Rensselaer County Maintains High Bond Rating from Standard & Poor’s Through the Pandemic, Thanks to Strong Fiscal Management and Growth, County Executive Steve McLaughlin and Legislators Announce
Rensselaer County has maintained a high bond rating through the worst of the pandemic, thanks to strong and effective fiscal management and policies that support growth and investment, County Executive Steve McLaughlin and members of the County Legislature announced.
S&P Global Ratings, formerly Standard & Poor’s, again gave the county a high AA rating. The AA rating maintained the previous rating by S&P Global Ratings, with the period including the start of the COVID-19 outbreak.
The high rating by S&P Global Ratings accompanies the excellent Aa3 rating from Moody’s Investor Services, earned by the county in 2018. That rating placed the county just under elite status.
“This is outstanding news for Rensselaer County, and S&P Global Ratings made a point of noting the strong fiscal controls and effective management in the county,” said McLaughlin.
“The S&P rating includes the expansion of the county tax base, which S&P attributes to county policies and practices that support growth, job creation and investment. The rating also pointed out our reduced debt load and stable economic base,” added McLaughlin.
The S&P Global Ratings announcement continues a string of positive financial news and work for the county. The county has reduced taxes each of the past four years for a combined amount of 19 percent, amassed a record surplus and led the state in 2019 in sales tax growth along with strong revenue growth in other years, and reduced debt by $35 million.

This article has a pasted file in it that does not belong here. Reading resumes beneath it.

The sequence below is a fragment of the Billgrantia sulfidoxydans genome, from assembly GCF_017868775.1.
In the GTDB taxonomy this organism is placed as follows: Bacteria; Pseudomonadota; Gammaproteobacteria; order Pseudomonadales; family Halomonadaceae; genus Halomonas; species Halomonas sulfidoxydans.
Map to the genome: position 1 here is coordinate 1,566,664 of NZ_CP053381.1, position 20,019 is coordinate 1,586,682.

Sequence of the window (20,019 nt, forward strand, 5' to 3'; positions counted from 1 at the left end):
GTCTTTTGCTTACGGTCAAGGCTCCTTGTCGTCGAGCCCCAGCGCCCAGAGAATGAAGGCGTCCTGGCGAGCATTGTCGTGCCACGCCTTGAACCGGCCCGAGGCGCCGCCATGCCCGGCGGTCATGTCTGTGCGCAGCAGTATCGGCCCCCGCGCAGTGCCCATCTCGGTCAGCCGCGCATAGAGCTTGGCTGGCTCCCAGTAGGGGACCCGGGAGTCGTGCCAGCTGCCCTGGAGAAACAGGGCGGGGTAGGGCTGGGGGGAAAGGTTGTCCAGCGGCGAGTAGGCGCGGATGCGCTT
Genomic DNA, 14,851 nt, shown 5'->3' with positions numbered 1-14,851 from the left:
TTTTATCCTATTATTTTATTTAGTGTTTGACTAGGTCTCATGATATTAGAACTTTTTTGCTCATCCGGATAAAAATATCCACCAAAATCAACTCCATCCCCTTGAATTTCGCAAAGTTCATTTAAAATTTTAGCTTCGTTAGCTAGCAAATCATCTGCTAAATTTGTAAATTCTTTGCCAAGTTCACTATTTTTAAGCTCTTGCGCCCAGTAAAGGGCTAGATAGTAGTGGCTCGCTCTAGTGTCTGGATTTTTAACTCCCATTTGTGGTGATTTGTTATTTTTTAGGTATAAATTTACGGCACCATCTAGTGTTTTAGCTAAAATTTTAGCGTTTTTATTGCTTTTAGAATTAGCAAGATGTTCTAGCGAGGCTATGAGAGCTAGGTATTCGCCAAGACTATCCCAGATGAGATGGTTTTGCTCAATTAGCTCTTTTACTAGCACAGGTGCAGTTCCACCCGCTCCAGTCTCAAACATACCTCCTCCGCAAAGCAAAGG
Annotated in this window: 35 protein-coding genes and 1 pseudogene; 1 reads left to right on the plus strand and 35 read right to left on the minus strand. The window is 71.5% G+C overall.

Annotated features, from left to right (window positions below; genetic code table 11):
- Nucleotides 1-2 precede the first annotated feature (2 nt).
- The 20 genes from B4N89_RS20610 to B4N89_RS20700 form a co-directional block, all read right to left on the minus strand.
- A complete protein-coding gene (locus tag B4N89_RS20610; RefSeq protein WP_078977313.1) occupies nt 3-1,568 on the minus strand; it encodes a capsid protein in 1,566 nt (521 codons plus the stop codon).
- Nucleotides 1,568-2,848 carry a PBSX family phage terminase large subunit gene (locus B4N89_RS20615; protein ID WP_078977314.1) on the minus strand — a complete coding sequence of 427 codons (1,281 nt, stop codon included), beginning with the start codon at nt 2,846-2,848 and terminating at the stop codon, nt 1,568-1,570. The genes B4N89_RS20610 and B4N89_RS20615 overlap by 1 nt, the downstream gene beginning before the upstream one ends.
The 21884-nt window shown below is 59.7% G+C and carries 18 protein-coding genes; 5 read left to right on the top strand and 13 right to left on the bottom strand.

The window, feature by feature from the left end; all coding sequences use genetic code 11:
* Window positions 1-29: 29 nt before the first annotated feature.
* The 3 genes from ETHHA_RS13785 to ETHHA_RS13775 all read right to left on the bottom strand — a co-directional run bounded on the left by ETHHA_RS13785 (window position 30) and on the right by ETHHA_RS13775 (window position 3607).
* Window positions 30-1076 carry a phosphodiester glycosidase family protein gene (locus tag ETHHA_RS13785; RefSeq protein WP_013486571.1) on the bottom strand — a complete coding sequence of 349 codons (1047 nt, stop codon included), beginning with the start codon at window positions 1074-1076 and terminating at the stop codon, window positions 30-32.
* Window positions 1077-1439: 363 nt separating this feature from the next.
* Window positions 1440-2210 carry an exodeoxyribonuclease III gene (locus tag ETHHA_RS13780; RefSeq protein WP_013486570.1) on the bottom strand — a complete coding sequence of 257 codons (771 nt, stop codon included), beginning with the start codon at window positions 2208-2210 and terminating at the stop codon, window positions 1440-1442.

The county also was one of only three counties in 2020 to see an increase in GDP in the state. Along with the financial work, the county has improved services, starting construction of a new emergency services training tower and facility, paving a record 170 miles of roads in four years and obtaining new equipment for county Highway work. The county is also preparing to utilize federal funding to expand infrastructure on the Route 9&20 and Route 9 corridors.
The county’s strong cash holdings position and fund balance has allowed the county to finance projects debt free.
The county also recently received an $8.7 million grant for the Rensselaer County Sewer District to expand quality of life service and protection of the Hudson River, with the grant successfully sought by the County Legislature.
“The Legislature is proud to be a part of the process that has strengthened the fiscal strength of Rensselaer County. We look forward to continuing to improve our county for our residents and our business owners,” said Chairwoman Kelly Hoffman- North Greenbush.
“This financial success didn’t happen overnight. It took a lot of work, from many different people, to improve the County’s fiscal condition. County Executive McLaughlin and his team deserve a lot of credit for this great news,” said Vice Chair Bob Loveridge- East Schodack.
“Rensselaer County has been able to pave a record amount of roads, make major investments in infrastructure and equipment, all while improving county finances. That is great news, and the legislature is proud to be a part of the success,” said Chair of Finance Rob Bayly- Poestenkill.